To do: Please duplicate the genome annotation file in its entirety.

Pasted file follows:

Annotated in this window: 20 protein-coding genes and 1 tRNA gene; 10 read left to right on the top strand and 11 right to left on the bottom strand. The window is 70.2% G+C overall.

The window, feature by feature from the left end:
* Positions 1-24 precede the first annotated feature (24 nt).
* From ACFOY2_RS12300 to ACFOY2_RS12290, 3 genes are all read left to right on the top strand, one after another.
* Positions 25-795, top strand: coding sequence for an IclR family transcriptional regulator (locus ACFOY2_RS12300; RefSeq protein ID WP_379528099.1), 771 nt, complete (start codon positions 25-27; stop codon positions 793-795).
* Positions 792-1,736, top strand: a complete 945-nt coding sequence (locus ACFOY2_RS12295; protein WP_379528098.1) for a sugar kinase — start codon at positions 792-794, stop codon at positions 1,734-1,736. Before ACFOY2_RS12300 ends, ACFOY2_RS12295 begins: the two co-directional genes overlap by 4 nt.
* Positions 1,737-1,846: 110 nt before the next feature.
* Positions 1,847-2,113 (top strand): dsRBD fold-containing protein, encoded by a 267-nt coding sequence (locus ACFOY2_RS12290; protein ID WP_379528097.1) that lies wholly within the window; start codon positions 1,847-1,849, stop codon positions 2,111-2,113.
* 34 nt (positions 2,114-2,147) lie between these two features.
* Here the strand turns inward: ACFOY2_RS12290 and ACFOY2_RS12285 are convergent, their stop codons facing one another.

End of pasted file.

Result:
Annotated in this window: 20 protein-coding genes and 1 tRNA gene; 10 read left to right on the top strand and 11 right to left on the bottom strand. The window is 70.2% G+C overall.

The window, feature by feature from the left end:
* Positions 1-24 precede the first annotated feature (24 nt).
* From ACFOY2_RS12300 to ACFOY2_RS12290, 3 genes are all read left to right on the top strand, one after another.
* Positions 25-795, top strand: coding sequence for an IclR family transcriptional regulator (locus ACFOY2_RS12300; RefSeq protein ID WP_379528099.1), 771 nt, complete (start codon positions 25-27; stop codon positions 793-795).
* Positions 792-1,736, top strand: a complete 945-nt coding sequence (locus ACFOY2_RS12295; protein WP_379528098.1) for a sugar kinase — start codon at positions 792-794, stop codon at positions 1,734-1,736. Before ACFOY2_RS12300 ends, ACFOY2_RS12295 begins: the two co-directional genes overlap by 4 nt.
* Positions 1,737-1,846: 110 nt before the next feature.
* Positions 1,847-2,113 (top strand): dsRBD fold-containing protein, encoded by a 267-nt coding sequence (locus ACFOY2_RS12290; protein ID WP_379528097.1) that lies wholly within the window; start codon positions 1,847-1,849, stop codon positions 2,111-2,113.
* 34 nt (positions 2,114-2,147) lie between these two features.
* Here the strand turns inward: ACFOY2_RS12290 and ACFOY2_RS12285 are convergent, their stop codons facing one another.